Concerned that her son Chad may have become involved with a woman of dubious reputation, the formidable Mrs. Newsome sends her 'ambassador' Strether from Massachusetts to Paris to extricate him. Strether's mission, however, is gradually undermined as he falls under the spell of the city and finds Chad refined rather than corrupted by its influence and that of his charming companion, the comtesse de Vionnet. As the summer wears on, Mrs. Newsome comes to the conclusion that she must send another envoy to Paris to confront the errant Chad, and a Strether whose view of the world has changed profoundly. James' favourite novel and one of the greatest of his late works, "The Ambassadors" is a subtle and often witty exploration of different American responses to a European environment.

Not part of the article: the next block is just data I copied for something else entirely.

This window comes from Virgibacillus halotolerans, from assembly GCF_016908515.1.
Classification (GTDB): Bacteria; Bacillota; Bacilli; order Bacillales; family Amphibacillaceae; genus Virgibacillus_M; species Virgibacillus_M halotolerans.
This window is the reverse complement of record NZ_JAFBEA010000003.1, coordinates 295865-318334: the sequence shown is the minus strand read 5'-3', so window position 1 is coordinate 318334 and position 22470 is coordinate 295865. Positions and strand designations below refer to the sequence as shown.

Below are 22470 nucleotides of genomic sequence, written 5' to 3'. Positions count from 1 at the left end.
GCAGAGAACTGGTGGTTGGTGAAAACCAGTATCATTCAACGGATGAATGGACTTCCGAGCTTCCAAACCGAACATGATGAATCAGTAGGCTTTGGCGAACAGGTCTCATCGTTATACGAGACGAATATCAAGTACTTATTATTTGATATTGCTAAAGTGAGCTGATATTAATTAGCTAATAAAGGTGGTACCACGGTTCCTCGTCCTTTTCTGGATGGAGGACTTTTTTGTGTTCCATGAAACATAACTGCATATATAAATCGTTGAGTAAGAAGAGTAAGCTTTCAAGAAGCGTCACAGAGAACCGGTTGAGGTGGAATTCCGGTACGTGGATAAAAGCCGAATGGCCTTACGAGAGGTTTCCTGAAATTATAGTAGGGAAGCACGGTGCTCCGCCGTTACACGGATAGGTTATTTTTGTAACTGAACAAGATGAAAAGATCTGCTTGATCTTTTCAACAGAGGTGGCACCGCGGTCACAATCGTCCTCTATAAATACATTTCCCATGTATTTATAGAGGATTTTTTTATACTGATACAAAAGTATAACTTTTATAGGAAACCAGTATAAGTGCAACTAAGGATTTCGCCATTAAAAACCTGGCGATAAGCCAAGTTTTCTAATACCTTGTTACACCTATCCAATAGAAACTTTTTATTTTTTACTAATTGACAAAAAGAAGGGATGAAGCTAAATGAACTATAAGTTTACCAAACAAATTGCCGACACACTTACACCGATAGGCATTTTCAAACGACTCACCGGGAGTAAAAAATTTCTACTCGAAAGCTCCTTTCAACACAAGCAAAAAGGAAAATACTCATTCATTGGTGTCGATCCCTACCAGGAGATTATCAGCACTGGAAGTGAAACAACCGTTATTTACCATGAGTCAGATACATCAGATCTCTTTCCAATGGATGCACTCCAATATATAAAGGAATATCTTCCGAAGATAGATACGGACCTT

Henry James was born in 1843 in new York, with Scottish and Irish ancestry. Having studied in New York and Europe, he became a lawyer, and started writing in 1865. Spending time in Paris he knew Flaubert and Turgenev, before moving to London and then Sussex. Harry Levin has written on James Joyce and Henry James for the Penguin Classics.